Lesotho risks developing weeds that are extremely resistant to herbicides and insecticide resistant pests through unmonitored usage of genetically modified organisms (GMOs).
This concern has emerged among scientists who felt that, lack of relevant biosafety regulations was making the monitoring and management of GMOs usage in the country difficult.
Although they come with certain advantages such as production of insecticide resistant crops, herbicide resistant crops, increased nutritional value and taste of food, as well as improved shelf-life of food, among others, local scientists said usage of GMOs should be regulated to avoid potential risks they may attract.
These potential risks, they added, include rise of insecticide resistant pests or herbicide resistant weeds. Other potential risks are production of toxins and allergens, both potentially harmful to the people and the environment.
GMOs are crops and livestock whose characteristics have been improved through a scientific technique generally referred to as modern biotechnology. The nutritional value of genetically enhanced foods is not affected.
Modern biotechnology manipulates the Deoxyribonucleic Acid (DNA) of organisms (either crops or livestock) to boost agricultural productivity in order to address the issue of food insecurity.
According to the Ministry of Tourism, Environment and Culture’s National Biosafety Frameworks Project Coordinator, Maboi Mahula, for GMOs to be used responsibly, modern biotechnology should be adopted through the enactment of relevant laws to protect the people and the environment from potential risks that it can attract.
Mr Mahula explained that legislation should be complemented by well-equipped environmental laboratories for research purposes as well as human resource skills base.
However, in the case of Lesotho there was little progress towards putting in place the necessary regulatory framework that would facilitate the enforcement of environmental protection from uncontrolled biotechnology adoption.
“A Draft Bill on biosafety has been in the works for the past 11 years, and approval by parliament was twice affected due to prorogation and dissolution of parliament which occurred in the past four years,” Mr Mahula said.
Regionally, he said, Lesotho was lagging-behind other Southern African countries in adopting and embracing biosafety precautions.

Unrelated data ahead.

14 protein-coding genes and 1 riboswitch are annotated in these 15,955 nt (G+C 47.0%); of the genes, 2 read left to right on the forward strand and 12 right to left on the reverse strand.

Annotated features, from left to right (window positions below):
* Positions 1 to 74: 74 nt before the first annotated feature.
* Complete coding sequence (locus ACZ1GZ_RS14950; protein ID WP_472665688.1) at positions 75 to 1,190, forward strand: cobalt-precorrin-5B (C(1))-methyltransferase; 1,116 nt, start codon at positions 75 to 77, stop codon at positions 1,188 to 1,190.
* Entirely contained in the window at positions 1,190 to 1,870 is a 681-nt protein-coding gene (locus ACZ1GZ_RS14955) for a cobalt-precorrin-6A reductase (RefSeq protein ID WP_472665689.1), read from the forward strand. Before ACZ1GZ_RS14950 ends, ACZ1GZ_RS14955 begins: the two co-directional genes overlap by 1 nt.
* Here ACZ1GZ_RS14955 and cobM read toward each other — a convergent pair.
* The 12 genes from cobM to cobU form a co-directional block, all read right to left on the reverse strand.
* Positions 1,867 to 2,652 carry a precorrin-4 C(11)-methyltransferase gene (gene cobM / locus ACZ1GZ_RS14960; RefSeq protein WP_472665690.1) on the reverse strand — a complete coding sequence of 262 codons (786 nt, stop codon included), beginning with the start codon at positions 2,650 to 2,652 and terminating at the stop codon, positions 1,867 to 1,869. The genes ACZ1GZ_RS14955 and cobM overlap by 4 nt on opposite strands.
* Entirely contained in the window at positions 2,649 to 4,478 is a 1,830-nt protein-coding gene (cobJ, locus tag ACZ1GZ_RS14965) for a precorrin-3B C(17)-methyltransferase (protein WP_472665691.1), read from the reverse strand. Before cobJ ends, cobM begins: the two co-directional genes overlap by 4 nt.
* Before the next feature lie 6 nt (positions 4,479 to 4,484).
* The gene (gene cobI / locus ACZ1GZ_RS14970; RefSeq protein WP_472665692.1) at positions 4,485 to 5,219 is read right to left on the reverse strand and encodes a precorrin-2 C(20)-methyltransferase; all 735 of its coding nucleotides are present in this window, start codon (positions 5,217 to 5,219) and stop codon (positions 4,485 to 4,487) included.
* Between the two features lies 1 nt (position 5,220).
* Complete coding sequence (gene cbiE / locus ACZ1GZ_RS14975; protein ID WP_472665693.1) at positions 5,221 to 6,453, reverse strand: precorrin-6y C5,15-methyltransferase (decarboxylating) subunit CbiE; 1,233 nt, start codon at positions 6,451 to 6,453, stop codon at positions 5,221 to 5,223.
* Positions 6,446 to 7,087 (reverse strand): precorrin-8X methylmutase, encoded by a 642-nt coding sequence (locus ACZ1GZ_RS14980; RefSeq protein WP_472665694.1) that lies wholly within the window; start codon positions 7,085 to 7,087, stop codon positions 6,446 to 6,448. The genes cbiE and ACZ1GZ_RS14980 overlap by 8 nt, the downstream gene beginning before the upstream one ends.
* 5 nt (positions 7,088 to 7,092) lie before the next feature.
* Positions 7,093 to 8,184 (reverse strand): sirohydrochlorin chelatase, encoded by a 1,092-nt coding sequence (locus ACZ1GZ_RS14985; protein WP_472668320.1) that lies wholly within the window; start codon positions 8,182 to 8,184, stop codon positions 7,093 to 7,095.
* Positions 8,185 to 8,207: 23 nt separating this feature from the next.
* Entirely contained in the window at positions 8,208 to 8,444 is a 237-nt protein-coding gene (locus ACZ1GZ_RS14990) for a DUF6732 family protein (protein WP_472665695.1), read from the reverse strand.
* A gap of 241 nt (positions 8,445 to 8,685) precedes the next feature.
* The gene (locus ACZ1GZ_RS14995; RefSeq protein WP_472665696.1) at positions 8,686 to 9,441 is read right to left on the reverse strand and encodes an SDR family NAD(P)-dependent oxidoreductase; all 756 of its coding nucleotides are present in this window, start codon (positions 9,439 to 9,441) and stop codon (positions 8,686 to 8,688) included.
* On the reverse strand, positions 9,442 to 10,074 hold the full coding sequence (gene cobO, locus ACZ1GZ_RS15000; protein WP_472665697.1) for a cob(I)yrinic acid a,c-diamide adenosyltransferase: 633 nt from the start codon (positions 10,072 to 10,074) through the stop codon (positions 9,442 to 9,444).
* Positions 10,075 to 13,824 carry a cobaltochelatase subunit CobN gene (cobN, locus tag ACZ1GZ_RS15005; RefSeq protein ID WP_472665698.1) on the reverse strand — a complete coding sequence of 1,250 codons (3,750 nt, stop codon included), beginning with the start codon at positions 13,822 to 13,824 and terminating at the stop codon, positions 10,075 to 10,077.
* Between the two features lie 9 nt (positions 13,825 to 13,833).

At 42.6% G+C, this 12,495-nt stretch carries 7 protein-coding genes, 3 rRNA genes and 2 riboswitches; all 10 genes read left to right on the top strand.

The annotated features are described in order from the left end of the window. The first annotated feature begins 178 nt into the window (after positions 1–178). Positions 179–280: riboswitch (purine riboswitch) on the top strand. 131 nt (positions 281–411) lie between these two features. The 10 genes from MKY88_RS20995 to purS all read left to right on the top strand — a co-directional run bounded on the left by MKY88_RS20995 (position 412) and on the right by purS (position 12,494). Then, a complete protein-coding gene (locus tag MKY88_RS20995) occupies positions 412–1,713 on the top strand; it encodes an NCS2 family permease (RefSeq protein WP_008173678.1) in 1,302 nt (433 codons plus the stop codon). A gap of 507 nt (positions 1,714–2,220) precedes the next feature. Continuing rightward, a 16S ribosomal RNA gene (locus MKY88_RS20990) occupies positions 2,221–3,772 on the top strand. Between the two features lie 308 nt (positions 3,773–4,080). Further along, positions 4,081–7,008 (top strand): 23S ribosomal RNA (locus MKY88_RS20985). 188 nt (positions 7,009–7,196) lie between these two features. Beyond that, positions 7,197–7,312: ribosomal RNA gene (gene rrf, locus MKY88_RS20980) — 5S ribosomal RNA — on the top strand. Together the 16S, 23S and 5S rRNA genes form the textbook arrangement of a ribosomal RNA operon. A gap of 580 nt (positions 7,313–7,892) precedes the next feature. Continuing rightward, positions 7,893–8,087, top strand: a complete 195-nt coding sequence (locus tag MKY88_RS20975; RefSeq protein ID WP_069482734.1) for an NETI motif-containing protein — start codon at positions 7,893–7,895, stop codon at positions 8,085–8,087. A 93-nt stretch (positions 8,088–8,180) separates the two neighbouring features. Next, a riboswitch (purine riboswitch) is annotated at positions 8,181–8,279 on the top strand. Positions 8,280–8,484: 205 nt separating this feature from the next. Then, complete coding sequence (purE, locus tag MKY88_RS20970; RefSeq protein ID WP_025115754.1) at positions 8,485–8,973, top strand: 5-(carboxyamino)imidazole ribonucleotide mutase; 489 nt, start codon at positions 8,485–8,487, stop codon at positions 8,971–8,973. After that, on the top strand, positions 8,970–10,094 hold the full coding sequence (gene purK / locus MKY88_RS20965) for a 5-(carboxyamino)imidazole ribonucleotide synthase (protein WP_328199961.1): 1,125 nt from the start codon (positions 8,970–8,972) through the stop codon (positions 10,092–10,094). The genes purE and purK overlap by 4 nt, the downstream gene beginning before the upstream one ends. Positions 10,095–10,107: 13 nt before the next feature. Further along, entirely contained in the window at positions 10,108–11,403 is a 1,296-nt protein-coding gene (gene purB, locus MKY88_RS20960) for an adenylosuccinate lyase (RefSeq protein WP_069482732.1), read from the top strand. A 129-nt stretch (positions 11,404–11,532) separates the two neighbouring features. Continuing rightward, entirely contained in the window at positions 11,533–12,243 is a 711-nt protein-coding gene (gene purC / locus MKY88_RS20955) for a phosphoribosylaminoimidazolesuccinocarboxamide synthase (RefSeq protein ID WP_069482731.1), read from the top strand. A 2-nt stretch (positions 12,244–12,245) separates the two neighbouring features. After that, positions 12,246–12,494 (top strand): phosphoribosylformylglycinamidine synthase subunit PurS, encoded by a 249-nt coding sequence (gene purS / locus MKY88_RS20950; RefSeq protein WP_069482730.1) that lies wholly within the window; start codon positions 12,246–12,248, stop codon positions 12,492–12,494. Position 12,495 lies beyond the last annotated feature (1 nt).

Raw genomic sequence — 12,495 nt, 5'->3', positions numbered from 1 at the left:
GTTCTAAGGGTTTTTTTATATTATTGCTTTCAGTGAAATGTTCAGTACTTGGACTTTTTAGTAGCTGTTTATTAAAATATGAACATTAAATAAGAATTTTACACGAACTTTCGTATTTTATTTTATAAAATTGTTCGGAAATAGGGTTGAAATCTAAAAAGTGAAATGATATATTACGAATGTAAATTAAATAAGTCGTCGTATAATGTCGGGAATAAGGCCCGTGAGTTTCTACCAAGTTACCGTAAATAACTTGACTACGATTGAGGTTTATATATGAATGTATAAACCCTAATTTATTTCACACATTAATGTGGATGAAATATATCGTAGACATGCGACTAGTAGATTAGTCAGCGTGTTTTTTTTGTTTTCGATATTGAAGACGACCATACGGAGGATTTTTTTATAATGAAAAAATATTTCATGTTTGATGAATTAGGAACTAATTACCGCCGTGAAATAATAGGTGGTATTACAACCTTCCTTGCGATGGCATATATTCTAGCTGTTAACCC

“Due to the delays in passing the Biosafety Bill into law, there may be much damage being done through contamination.”.
He said under the Bill, GMO foods that are imports, exports, in transit, or are placed in the market, needed to be clearly identified so that consumers are empowered to decide whether to or not consume the products.
Although GMOs currently imported in the form of agricultural products, as well as seeds, are regulated through issuance of import permits, they are not inspected for the potential harm they may cause to the environment.
Lesotho is a net importer of food from mostly South Africa, where the bulk of food production is done with the assistance of biotechnology.
Issues related to the potential risks posed by modern biotechnology are globally regulated under the Cartagena Protocol on Biosafety (CPB) which came to life in 2000.
The objective of CPB is to contribute to ensuring an adequate level of protection in the field of the safe transfer, handling and use of living modified of organisms resulting from modern biotechnology that may have adverse effects on the conservation and sustainable use of biological diversity, taking also into account risks on human health.
Under this protocol, parties are expected adopt appropriate measures aimed at preventing and if appropriate, penalize transboundary movements of living modified organism (LMO’s).
On his part, Dr Relebohile Mahloane, from the Department of Livestock Services at the Ministry of Agriculture and Food Security said GMOs should not be demonized as there are benefits that can also be accrued from their use.
“GMOs are not monsters, they have been around for a long time. Importantly, we need to manage their usage through regulation as they can contribute to improving food security,” Dr Mahloane said.
He said infrastructure for continued research was needed to develop greater understanding of the long-term effects of GMOs on humans and the environment, which are still unknown.